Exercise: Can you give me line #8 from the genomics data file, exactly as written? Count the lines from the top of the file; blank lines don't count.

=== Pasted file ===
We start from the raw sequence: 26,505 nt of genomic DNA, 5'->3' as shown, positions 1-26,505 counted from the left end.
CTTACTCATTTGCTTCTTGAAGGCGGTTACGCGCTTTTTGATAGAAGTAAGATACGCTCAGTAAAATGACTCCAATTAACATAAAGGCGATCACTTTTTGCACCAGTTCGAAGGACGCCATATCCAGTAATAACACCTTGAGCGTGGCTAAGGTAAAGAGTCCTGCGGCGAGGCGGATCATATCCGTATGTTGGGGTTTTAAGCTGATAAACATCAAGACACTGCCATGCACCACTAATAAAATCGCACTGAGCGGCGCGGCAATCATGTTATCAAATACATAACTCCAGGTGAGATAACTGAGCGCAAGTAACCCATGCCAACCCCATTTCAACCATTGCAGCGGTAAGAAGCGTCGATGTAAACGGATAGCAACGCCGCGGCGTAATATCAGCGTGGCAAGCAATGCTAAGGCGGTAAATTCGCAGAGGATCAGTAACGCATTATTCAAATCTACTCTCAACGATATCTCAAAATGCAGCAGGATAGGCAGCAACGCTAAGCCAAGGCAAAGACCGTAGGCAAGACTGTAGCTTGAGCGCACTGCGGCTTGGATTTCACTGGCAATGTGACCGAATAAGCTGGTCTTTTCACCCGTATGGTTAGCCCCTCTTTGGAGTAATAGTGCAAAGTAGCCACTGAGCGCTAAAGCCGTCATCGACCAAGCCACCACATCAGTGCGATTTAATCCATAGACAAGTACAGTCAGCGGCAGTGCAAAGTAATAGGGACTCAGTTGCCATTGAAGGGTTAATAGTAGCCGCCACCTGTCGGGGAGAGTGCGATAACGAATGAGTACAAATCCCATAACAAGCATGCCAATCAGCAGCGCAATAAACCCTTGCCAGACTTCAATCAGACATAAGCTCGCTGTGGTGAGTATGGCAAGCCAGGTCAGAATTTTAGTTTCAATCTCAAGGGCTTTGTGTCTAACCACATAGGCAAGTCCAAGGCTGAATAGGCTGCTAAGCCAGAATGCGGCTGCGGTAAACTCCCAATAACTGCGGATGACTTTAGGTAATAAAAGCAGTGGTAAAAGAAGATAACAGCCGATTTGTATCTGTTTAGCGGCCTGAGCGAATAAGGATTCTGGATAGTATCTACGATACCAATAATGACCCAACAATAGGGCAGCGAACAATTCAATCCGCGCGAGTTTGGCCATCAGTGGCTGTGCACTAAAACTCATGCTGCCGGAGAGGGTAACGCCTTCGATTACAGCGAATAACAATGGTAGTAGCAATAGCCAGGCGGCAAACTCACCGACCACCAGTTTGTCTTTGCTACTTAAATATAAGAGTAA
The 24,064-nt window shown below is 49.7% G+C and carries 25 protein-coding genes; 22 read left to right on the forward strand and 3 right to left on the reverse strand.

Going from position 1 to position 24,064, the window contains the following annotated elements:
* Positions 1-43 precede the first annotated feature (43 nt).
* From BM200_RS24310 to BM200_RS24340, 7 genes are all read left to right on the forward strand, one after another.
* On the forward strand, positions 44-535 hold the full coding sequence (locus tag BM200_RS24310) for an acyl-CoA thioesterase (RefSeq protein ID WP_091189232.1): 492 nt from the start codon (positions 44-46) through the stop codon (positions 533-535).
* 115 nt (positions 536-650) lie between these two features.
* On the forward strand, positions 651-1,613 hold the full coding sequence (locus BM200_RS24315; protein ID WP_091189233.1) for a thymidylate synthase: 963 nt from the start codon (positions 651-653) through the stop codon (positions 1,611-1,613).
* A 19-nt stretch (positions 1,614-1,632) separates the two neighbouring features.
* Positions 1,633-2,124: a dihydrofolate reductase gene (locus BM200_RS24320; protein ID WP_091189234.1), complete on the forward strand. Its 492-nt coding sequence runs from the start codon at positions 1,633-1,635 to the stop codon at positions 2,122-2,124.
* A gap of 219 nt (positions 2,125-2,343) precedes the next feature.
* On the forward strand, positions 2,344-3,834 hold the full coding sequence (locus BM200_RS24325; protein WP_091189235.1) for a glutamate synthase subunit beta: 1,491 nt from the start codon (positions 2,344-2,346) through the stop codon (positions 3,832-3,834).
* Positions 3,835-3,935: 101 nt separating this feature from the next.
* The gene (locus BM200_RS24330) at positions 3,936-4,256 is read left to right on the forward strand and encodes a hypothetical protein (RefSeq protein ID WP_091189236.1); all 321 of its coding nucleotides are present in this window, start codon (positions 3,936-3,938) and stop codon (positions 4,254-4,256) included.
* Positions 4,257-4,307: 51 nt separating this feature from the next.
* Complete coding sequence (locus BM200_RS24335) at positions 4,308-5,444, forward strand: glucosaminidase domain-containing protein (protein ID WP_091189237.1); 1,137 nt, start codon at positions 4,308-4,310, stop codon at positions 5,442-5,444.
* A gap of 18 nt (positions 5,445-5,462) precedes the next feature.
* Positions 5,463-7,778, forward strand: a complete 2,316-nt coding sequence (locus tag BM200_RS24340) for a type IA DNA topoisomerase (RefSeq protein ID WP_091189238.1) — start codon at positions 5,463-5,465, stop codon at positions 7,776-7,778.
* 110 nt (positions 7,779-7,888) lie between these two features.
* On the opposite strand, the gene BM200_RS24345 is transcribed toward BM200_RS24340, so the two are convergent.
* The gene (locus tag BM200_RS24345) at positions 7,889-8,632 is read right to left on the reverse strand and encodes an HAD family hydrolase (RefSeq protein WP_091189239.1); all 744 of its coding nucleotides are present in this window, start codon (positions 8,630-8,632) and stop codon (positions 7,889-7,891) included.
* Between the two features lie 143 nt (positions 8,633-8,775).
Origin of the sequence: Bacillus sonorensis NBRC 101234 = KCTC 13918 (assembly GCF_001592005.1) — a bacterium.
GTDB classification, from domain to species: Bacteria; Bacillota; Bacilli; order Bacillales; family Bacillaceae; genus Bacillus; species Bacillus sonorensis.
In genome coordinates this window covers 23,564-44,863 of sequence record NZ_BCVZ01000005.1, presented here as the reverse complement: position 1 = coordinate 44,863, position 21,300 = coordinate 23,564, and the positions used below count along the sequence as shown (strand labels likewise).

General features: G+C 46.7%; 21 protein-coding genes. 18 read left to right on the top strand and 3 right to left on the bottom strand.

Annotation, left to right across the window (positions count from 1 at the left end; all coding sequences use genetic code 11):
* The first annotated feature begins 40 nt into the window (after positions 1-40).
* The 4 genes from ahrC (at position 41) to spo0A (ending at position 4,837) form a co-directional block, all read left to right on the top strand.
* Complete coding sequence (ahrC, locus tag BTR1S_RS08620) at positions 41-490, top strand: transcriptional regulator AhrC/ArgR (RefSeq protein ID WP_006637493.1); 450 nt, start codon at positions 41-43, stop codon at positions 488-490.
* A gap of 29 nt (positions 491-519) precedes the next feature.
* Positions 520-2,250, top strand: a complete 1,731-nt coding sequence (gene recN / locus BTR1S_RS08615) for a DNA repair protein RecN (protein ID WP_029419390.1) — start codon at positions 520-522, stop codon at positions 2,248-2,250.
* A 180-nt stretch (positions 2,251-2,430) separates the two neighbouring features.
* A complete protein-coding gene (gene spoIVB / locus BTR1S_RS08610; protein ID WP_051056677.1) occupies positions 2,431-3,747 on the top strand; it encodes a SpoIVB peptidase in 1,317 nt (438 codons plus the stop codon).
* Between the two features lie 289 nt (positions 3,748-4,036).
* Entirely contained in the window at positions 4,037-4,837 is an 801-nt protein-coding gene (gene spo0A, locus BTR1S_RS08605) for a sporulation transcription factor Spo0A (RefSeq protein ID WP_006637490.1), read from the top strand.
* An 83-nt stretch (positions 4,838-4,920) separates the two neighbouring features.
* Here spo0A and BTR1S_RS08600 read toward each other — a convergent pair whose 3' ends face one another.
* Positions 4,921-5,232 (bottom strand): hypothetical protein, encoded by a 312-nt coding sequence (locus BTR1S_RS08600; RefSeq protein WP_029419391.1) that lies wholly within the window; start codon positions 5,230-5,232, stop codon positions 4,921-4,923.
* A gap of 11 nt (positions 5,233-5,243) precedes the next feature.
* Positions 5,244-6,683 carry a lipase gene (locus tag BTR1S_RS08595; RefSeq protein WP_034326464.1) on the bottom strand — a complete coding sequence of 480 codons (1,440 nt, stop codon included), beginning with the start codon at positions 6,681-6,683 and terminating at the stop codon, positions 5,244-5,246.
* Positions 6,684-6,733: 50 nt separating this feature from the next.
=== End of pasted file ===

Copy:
* 115 nt (positions 536-650) lie between these two features.